CVAs: Necessary tools for business rescue
21 January 2021
Once more, Company Voluntary Arrangements (CVAs) are in the spotlight, with several high-profile cases currently in the news. Taking some recent critical comments about the CVA process at face value might lead a layperson to assume that this business rescue tool is critically flawed. While there is room for improvement, it is important to consider this issue with the full picture in view, as we set out below.
Designed explicitly as a way to try and rescue a business, a CVA allows the creditors of an insolvent company a voice in the rescue attempt, by giving them a vote on the procedure. The CVA cannot proceed unless creditors representing over 75% of the value of the debts owed to those unsecured creditors who are taking part in the vote agree to the proposals put forward by the insolvency practitioner overseeing the CVA, who is known as the supervisor.
CVAs are flexible and adaptable, with latitude for the supervisor to formulate proposals which are tailored specifically for the company in question. The voting process means they are transparent, and – unlike in most other types of corporate insolvency procedure – the existing management team stays in place to steer the company, with the supervisor ensuring that creditors’ rights are respected.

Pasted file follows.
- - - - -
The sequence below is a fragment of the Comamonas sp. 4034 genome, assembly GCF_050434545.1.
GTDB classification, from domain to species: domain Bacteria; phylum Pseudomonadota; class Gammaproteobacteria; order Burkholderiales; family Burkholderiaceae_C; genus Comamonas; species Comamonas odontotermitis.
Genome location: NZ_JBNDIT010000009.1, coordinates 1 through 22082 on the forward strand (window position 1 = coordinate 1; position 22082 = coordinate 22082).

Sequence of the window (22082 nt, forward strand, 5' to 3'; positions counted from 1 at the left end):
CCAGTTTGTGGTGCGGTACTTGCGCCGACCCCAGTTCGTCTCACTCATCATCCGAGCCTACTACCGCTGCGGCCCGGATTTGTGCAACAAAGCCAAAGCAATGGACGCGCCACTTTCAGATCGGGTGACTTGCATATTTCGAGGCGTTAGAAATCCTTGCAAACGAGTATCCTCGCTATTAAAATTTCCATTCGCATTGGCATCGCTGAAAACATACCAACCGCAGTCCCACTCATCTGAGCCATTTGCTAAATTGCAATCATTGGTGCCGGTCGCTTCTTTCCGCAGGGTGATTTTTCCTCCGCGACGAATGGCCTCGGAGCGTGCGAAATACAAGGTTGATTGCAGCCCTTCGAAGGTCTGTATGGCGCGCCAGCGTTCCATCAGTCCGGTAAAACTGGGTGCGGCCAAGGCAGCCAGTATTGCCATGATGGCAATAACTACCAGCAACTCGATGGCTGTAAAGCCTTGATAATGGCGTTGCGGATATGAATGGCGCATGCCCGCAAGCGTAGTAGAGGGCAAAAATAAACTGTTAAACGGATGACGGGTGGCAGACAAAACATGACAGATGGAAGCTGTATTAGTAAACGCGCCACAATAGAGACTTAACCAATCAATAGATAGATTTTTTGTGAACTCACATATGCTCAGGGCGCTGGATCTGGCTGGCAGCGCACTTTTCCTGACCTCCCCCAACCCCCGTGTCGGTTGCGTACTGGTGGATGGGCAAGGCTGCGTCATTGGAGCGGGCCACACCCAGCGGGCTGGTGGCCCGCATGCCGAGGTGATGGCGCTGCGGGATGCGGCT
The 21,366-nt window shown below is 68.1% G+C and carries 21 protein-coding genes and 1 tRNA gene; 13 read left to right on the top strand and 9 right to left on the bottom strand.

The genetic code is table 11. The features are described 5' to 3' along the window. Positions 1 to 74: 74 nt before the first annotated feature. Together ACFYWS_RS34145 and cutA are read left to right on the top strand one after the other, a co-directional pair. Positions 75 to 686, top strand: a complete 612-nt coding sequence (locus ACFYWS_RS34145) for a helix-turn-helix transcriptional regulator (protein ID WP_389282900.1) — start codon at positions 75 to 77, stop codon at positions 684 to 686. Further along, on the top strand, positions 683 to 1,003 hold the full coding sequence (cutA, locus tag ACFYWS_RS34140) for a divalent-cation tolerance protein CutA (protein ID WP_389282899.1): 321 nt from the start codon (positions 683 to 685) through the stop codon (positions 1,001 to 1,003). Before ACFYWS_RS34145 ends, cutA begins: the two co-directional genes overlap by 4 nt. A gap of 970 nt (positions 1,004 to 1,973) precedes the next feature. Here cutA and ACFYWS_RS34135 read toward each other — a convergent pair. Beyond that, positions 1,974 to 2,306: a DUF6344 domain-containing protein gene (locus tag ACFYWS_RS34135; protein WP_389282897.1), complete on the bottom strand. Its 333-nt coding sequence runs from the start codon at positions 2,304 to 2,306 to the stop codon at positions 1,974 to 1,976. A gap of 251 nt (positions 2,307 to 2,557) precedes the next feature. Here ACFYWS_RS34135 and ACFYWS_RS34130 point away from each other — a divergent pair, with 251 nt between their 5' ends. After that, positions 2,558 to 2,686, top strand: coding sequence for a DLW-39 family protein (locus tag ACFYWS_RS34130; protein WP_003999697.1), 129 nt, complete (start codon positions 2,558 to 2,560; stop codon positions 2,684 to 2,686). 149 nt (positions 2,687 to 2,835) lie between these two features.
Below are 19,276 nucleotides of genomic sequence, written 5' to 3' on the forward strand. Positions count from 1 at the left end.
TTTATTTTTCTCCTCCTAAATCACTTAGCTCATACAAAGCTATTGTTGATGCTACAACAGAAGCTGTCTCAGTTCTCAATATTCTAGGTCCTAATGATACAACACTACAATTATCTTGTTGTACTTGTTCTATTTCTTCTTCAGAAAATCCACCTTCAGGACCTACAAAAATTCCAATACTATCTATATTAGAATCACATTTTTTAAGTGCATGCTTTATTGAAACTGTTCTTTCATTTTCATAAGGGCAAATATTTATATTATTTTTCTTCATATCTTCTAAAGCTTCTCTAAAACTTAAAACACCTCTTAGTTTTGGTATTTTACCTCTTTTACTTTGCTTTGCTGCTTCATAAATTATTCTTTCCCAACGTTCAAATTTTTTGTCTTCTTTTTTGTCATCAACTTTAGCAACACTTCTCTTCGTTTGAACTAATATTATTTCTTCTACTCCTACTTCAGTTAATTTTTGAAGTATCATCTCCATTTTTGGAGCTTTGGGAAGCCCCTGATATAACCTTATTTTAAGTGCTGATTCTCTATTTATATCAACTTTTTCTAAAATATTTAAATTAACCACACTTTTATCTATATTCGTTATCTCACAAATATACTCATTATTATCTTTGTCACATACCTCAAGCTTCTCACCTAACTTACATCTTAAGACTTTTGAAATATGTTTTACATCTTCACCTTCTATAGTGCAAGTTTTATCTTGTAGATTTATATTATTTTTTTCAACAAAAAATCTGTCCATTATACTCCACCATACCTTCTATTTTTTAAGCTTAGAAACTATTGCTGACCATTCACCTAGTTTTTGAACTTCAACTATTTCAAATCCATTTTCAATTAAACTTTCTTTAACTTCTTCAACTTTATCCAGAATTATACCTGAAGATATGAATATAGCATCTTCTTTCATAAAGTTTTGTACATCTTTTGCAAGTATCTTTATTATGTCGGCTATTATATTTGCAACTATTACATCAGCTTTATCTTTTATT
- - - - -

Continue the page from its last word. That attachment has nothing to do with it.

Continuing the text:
The procedure also allows companies with a large physical footprint to close or amend rent agreements on multiple outlets in a short space of time, which can be a vital survival tool, if, for example – as we saw last year, following lockdown – the external trading environment for a company suddenly changes, and affects ‘business as usual’.
Low in number, high in profile
CVAs attract a disproportionate amount of attention and commentary, given how few they are in number: In the period January-November 2020 there were just 216 CVAs in England and Wales, out of 11,409 corporate insolvencies, according to Insolvency Service figures – just 1.9% of the total. In the same period in 2019, there were 334 CVAs out of 16,128 corporate insolvencies, or just 2.1%.
So why do they get so much attention and spark so much debate? It is typically because CVAs have been used by a number of well-known brands, whose profile, and the fact they are entering an insolvency process, sparks interest in the CVA process, and the effect a CVA has on a business’s creditors.
But as with other insolvency procedures, CVAs are a symptom, not a cause, of corporate financial distress – a fact that often gets lost in the debate.